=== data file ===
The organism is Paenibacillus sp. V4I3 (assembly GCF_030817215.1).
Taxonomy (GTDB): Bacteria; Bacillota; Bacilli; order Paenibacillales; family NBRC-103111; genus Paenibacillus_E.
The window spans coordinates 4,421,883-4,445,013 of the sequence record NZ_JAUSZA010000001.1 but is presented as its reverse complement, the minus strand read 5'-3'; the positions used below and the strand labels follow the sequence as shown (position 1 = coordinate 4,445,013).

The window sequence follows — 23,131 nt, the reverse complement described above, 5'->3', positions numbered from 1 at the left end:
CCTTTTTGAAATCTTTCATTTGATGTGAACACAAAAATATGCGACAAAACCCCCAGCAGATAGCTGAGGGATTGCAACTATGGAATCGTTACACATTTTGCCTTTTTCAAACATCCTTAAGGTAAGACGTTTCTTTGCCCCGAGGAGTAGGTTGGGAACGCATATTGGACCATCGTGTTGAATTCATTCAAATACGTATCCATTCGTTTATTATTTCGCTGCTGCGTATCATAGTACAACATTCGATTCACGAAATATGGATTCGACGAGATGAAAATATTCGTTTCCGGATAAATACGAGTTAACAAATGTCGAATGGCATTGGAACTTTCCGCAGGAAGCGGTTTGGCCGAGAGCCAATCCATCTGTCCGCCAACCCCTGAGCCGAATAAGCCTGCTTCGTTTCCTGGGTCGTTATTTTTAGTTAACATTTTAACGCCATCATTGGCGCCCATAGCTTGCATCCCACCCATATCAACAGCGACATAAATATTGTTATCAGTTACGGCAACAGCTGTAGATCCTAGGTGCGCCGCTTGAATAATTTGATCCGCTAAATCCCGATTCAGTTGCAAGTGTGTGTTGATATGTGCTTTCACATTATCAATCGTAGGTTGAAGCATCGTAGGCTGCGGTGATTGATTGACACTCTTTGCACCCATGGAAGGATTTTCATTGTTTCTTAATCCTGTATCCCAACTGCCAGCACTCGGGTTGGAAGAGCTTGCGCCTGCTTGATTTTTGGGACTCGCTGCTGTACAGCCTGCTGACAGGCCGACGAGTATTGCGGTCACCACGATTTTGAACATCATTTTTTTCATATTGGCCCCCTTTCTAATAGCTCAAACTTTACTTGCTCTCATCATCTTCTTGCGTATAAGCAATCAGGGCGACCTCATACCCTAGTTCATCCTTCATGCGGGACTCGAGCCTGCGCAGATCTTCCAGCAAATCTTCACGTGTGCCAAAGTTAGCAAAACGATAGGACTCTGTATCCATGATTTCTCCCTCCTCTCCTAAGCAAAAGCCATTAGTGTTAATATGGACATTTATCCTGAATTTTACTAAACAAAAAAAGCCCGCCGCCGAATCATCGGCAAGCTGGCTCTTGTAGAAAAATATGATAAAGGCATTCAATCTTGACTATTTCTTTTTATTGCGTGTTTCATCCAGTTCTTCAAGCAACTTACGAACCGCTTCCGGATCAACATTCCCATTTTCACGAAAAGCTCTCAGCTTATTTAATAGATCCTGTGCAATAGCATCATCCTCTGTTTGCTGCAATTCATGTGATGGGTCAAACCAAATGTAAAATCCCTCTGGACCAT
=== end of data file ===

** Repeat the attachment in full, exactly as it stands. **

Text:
The organism is Paenibacillus sp. V4I3 (assembly GCF_030817215.1).
Taxonomy (GTDB): Bacteria; Bacillota; Bacilli; order Paenibacillales; family NBRC-103111; genus Paenibacillus_E.
The window spans coordinates 4,421,883-4,445,013 of the sequence record NZ_JAUSZA010000001.1 but is presented as its reverse complement, the minus strand read 5'-3'; the positions used below and the strand labels follow the sequence as shown (position 1 = coordinate 4,445,013).

The window sequence follows — 23,131 nt, the reverse complement described above, 5'->3', positions numbered from 1 at the left end:
CCTTTTTGAAATCTTTCATTTGATGTGAACACAAAAATATGCGACAAAACCCCCAGCAGATAGCTGAGGGATTGCAACTATGGAATCGTTACACATTTTGCCTTTTTCAAACATCCTTAAGGTAAGACGTTTCTTTGCCCCGAGGAGTAGGTTGGGAACGCATATTGGACCATCGTGTTGAATTCATTCAAATACGTATCCATTCGTTTATTATTTCGCTGCTGCGTATCATAGTACAACATTCGATTCACGAAATATGGATTCGACGAGATGAAAATATTCGTTTCCGGATAAATACGAGTTAACAAATGTCGAATGGCATTGGAACTTTCCGCAGGAAGCGGTTTGGCCGAGAGCCAATCCATCTGTCCGCCAACCCCTGAGCCGAATAAGCCTGCTTCGTTTCCTGGGTCGTTATTTTTAGTTAACATTTTAACGCCATCATTGGCGCCCATAGCTTGCATCCCACCCATATCAACAGCGACATAAATATTGTTATCAGTTACGGCAACAGCTGTAGATCCTAGGTGCGCCGCTTGAATAATTTGATCCGCTAAATCCCGATTCAGTTGCAAGTGTGTGTTGATATGTGCTTTCACATTATCAATCGTAGGTTGAAGCATCGTAGGCTGCGGTGATTGATTGACACTCTTTGCACCCATGGAAGGATTTTCATTGTTTCTTAATCCTGTATCCCAACTGCCAGCACTCGGGTTGGAAGAGCTTGCGCCTGCTTGATTTTTGGGACTCGCTGCTGTACAGCCTGCTGACAGGCCGACGAGTATTGCGGTCACCACGATTTTGAACATCATTTTTTTCATATTGGCCCCCTTTCTAATAGCTCAAACTTTACTTGCTCTCATCATCTTCTTGCGTATAAGCAATCAGGGCGACCTCATACCCTAGTTCATCCTTCATGCGGGACTCGAGCCTGCGCAGATCTTCCAGCAAATCTTCACGTGTGCCAAAGTTAGCAAAACGATAGGACTCTGTATCCATGATTTCTCCCTCCTCTCCTAAGCAAAAGCCATTAGTGTTAATATGGACATTTATCCTGAATTTTACTAAACAAAAAAAGCCCGCCGCCGAATCATCGGCAAGCTGGCTCTTGTAGAAAAATATGATAAAGGCATTCAATCTTGACTATTTCTTTTTATTGCGTGTTTCATCCAGTTCTTCAAGCAACTTACGAACCGCTTCCGGATCAACATTCCCATTTTCACGAAAAGCTCTCAGCTTATTTAATAGATCCTGTGCAATAGCATCATCCTCTGTTTGCTGCAATTCATGTGATGGGTCAAACCAAATGTAAAATCCCTCTGGACCAT